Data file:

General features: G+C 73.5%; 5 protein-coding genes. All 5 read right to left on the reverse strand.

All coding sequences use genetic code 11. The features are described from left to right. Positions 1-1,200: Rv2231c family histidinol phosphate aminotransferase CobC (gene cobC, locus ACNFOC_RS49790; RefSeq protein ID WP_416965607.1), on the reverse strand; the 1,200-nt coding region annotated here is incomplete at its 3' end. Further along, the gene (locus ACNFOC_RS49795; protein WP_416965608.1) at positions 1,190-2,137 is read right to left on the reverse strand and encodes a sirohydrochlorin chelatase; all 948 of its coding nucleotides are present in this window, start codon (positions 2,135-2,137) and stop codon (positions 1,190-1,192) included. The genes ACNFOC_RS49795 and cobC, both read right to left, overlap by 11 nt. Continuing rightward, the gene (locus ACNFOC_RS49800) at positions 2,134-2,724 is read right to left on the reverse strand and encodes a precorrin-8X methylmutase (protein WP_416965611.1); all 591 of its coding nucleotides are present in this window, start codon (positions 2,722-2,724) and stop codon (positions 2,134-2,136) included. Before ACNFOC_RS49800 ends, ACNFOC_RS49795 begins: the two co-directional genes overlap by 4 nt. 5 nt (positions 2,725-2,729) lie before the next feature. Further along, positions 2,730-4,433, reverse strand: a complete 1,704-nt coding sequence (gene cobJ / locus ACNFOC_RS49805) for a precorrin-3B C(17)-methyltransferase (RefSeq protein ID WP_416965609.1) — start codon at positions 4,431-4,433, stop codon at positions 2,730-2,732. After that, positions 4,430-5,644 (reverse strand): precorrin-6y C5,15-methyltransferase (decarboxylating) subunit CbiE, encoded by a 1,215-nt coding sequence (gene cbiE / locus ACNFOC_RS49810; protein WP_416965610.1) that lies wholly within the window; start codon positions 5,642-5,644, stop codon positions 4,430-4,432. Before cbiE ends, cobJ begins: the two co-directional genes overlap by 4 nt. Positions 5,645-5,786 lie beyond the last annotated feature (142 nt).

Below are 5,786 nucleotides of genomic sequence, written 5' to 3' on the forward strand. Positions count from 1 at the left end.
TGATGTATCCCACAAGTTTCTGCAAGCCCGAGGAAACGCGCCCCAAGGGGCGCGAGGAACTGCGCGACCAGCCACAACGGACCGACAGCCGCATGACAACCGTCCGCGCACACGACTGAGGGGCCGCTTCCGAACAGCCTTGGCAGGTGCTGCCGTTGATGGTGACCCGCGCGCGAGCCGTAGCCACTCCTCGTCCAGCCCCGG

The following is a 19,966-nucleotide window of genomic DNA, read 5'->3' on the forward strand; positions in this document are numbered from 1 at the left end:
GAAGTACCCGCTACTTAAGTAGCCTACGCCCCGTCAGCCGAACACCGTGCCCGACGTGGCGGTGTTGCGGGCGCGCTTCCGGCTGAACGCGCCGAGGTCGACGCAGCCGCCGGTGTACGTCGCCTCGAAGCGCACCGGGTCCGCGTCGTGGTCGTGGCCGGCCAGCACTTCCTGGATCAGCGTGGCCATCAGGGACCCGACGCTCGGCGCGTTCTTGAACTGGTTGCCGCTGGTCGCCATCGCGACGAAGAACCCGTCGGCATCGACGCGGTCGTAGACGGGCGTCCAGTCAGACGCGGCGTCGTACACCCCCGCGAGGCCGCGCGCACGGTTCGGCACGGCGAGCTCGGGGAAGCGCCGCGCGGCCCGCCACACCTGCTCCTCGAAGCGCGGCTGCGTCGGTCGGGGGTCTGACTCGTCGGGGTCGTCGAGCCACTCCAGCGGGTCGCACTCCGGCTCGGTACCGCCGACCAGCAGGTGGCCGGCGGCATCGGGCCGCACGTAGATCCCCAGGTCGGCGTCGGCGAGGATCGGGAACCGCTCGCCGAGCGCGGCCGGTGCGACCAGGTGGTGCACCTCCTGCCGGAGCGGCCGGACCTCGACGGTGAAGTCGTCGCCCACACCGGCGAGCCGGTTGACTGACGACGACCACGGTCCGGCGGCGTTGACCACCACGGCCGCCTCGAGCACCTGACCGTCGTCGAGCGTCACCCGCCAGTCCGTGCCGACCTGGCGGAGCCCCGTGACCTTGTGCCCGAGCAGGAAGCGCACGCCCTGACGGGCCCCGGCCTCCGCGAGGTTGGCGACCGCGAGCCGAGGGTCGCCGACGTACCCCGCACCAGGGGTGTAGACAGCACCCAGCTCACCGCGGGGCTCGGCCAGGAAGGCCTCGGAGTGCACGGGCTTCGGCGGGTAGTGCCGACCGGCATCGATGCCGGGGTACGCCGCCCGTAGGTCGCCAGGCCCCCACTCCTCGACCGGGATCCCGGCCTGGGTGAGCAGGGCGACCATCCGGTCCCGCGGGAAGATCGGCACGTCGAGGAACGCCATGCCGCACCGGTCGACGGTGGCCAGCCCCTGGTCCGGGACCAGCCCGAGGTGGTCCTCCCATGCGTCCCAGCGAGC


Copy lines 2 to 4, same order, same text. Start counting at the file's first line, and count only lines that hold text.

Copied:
All coding sequences use genetic code 11. The features are described from left to right. Positions 1-1,200: Rv2231c family histidinol phosphate aminotransferase CobC (gene cobC, locus ACNFOC_RS49790; RefSeq protein ID WP_416965607.1), on the reverse strand; the 1,200-nt coding region annotated here is incomplete at its 3' end. Further along, the gene (locus ACNFOC_RS49795; protein WP_416965608.1) at positions 1,190-2,137 is read right to left on the reverse strand and encodes a sirohydrochlorin chelatase; all 948 of its coding nucleotides are present in this window, start codon (positions 2,135-2,137) and stop codon (positions 1,190-1,192) included. The genes ACNFOC_RS49795 and cobC, both read right to left, overlap by 11 nt. Continuing rightward, the gene (locus ACNFOC_RS49800) at positions 2,134-2,724 is read right to left on the reverse strand and encodes a precorrin-8X methylmutase (protein WP_416965611.1); all 591 of its coding nucleotides are present in this window, start codon (positions 2,722-2,724) and stop codon (positions 2,134-2,136) included. Before ACNFOC_RS49800 ends, ACNFOC_RS49795 begins: the two co-directional genes overlap by 4 nt. 5 nt (positions 2,725-2,729) lie before the next feature. Further along, positions 2,730-4,433, reverse strand: a complete 1,704-nt coding sequence (gene cobJ / locus ACNFOC_RS49805) for a precorrin-3B C(17)-methyltransferase (RefSeq protein ID WP_416965609.1) — start codon at positions 4,431-4,433, stop codon at positions 2,730-2,732. After that, positions 4,430-5,644 (reverse strand): precorrin-6y C5,15-methyltransferase (decarboxylating) subunit CbiE, encoded by a 1,215-nt coding sequence (gene cbiE / locus ACNFOC_RS49810; protein WP_416965610.1) that lies wholly within the window; start codon positions 5,642-5,644, stop codon positions 4,430-4,432. Before cbiE ends, cobJ begins: the two co-directional genes overlap by 4 nt. Positions 5,645-5,786 lie beyond the last annotated feature (142 nt).

Below are 5,786 nucleotides of genomic sequence, written 5' to 3' on the forward strand. Positions count from 1 at the left end.
TGATGTATCCCACAAGTTTCTGCAAGCCCGAGGAAACGCGCCCCAAGGGGCGCGAGGAACTGCGCGACCAGCCACAACGGACCGACAGCCGCATGACAACCGTCCGCGCACACGACTGAGGGGCCGCTTCCGAACAGCCTTGGCAGGTGCTGCCGTTGATGGTGACCCGCGCGCGAGCCGTAGCCACTCCTCGTCCAGCCCCGG